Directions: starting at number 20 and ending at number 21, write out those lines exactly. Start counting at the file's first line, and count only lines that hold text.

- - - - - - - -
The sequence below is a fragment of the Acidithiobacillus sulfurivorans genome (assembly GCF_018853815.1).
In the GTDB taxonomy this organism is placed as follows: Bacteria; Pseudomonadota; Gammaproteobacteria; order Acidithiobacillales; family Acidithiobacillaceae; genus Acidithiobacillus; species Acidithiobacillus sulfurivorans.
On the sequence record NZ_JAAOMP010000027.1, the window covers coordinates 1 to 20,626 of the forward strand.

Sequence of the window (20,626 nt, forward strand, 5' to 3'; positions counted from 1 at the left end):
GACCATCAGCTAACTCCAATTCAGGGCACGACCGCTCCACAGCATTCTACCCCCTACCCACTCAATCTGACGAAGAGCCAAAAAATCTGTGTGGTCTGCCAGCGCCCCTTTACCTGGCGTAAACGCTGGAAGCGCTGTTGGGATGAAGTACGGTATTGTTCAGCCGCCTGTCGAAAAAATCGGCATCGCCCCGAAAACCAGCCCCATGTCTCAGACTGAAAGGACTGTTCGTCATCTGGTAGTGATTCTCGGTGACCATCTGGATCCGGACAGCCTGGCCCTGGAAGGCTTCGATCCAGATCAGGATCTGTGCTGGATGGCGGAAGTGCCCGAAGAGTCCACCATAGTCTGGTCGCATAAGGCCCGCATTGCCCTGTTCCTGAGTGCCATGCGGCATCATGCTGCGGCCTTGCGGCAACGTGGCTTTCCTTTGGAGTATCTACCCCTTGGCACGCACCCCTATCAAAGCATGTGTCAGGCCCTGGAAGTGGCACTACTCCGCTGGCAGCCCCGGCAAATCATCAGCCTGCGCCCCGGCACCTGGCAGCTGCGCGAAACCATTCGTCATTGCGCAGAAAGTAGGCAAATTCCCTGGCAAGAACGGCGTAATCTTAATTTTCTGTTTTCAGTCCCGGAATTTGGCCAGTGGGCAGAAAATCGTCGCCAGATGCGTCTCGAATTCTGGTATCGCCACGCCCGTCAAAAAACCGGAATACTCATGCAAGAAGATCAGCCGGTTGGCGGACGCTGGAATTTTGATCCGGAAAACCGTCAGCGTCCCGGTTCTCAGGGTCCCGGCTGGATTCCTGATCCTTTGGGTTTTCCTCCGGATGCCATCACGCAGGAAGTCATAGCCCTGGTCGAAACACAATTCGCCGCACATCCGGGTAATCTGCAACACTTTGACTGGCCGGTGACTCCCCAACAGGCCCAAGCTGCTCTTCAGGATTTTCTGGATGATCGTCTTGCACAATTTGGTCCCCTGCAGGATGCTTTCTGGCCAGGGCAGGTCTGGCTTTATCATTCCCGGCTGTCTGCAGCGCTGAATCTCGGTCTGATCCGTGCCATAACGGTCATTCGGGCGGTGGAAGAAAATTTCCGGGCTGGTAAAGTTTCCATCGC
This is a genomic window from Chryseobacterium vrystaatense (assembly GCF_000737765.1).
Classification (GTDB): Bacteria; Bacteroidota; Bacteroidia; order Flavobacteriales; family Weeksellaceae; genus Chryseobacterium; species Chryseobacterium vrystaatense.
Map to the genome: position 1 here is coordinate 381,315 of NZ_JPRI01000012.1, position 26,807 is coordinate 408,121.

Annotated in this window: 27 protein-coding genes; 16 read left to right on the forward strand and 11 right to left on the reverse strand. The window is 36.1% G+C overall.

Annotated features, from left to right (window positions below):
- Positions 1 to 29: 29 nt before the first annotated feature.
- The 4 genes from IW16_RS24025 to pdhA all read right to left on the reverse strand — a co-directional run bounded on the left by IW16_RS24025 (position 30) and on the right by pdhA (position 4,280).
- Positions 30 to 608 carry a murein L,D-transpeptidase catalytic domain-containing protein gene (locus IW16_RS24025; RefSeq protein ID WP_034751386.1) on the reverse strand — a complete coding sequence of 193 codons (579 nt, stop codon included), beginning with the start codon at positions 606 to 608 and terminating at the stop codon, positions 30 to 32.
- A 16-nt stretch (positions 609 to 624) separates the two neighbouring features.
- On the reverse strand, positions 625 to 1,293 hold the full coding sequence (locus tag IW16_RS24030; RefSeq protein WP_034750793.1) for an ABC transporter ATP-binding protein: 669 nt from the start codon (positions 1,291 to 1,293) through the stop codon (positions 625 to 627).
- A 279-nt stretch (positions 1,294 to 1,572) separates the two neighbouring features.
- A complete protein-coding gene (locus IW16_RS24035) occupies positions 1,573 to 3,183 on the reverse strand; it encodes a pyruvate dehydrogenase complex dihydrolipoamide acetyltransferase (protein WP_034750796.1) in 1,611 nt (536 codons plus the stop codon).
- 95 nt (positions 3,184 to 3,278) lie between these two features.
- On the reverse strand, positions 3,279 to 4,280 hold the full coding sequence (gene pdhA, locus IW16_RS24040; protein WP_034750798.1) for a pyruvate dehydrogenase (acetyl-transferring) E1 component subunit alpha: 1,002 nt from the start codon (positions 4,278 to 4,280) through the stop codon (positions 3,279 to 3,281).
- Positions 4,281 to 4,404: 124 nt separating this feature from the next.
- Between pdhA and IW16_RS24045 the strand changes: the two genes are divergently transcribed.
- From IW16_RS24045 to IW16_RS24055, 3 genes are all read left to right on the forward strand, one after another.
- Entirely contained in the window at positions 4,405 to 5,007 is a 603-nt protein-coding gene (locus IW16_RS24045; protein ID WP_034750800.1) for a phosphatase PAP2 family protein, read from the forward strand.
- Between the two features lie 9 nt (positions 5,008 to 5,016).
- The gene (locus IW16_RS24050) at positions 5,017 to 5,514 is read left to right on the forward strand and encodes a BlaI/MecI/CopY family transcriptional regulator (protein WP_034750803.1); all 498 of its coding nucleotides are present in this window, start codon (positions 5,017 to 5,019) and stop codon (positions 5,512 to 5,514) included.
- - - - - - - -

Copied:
- Positions 4,281 to 4,404: 124 nt separating this feature from the next.
- Between pdhA and IW16_RS24045 the strand changes: the two genes are divergently transcribed.